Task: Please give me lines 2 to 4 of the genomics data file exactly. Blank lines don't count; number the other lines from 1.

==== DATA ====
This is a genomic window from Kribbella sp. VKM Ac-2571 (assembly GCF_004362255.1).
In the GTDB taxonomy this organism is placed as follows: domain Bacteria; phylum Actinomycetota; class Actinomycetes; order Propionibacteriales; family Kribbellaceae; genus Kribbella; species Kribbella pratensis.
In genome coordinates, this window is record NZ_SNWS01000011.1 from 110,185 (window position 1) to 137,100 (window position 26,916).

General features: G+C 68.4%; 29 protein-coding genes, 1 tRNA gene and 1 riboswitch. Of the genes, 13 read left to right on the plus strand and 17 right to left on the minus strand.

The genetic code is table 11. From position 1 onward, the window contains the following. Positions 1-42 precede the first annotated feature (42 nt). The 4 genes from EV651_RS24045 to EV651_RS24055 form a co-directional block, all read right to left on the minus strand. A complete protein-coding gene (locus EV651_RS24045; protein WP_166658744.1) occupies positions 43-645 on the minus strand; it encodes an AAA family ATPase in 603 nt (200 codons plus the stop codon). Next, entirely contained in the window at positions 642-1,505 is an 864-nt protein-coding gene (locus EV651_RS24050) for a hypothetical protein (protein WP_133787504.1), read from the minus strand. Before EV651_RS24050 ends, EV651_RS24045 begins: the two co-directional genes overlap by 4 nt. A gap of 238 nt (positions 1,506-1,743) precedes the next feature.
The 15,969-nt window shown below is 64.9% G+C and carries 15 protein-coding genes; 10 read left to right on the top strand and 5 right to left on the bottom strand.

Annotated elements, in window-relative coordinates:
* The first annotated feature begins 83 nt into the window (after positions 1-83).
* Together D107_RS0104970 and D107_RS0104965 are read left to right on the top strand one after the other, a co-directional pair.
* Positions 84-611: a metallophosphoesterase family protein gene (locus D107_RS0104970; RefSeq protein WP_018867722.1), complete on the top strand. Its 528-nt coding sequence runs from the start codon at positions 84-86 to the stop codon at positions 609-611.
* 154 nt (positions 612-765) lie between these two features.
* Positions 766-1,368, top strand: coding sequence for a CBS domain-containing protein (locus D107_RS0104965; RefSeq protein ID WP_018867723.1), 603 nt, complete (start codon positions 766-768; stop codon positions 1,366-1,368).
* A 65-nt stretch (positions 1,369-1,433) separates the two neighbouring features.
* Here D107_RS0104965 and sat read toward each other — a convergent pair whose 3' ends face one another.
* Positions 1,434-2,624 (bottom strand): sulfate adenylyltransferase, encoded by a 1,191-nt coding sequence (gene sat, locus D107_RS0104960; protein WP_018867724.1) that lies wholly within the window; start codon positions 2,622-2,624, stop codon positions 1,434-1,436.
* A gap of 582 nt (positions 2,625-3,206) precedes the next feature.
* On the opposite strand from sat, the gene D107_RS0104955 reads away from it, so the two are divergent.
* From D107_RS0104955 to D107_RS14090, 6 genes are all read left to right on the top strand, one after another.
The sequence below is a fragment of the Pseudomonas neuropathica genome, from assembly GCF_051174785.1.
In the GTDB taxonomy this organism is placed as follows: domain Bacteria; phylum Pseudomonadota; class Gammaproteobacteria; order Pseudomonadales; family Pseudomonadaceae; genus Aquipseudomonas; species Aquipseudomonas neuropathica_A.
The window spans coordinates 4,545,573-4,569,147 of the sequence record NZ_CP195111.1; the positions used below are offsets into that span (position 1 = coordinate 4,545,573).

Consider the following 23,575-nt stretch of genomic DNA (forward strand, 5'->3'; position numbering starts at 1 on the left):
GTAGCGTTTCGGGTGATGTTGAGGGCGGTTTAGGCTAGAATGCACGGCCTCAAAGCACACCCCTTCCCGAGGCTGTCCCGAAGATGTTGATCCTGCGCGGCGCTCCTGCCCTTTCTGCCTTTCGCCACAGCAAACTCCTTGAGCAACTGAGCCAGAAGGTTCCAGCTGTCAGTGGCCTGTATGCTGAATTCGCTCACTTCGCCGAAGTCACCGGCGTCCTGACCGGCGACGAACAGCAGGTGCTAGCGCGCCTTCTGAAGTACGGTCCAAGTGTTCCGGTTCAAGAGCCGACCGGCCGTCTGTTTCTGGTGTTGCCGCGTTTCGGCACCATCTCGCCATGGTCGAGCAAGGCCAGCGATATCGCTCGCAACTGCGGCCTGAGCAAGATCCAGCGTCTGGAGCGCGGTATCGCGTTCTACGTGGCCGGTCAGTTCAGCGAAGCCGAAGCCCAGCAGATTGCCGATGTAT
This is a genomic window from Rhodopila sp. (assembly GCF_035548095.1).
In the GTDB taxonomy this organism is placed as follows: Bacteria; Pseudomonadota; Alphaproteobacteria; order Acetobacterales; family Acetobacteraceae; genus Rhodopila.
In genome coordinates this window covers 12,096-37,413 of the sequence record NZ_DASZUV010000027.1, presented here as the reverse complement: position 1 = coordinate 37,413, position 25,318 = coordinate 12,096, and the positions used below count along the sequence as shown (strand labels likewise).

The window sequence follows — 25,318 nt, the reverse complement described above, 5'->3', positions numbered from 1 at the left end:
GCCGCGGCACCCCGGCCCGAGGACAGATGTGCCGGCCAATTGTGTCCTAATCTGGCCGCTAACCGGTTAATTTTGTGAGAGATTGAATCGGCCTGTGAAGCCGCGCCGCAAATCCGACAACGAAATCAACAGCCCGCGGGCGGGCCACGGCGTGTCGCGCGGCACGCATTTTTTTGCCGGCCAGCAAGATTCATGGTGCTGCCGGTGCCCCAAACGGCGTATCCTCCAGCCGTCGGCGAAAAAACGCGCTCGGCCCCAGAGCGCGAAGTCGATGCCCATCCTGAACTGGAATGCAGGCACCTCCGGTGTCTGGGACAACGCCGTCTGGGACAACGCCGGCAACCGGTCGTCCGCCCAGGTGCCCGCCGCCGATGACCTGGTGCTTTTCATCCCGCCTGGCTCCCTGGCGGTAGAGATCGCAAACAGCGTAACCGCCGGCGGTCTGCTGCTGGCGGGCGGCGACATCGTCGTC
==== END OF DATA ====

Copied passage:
In the GTDB taxonomy this organism is placed as follows: domain Bacteria; phylum Actinomycetota; class Actinomycetes; order Propionibacteriales; family Kribbellaceae; genus Kribbella; species Kribbella pratensis.
In genome coordinates, this window is record NZ_SNWS01000011.1 from 110,185 (window position 1) to 137,100 (window position 26,916).

General features: G+C 68.4%; 29 protein-coding genes, 1 tRNA gene and 1 riboswitch. Of the genes, 13 read left to right on the plus strand and 17 right to left on the minus strand.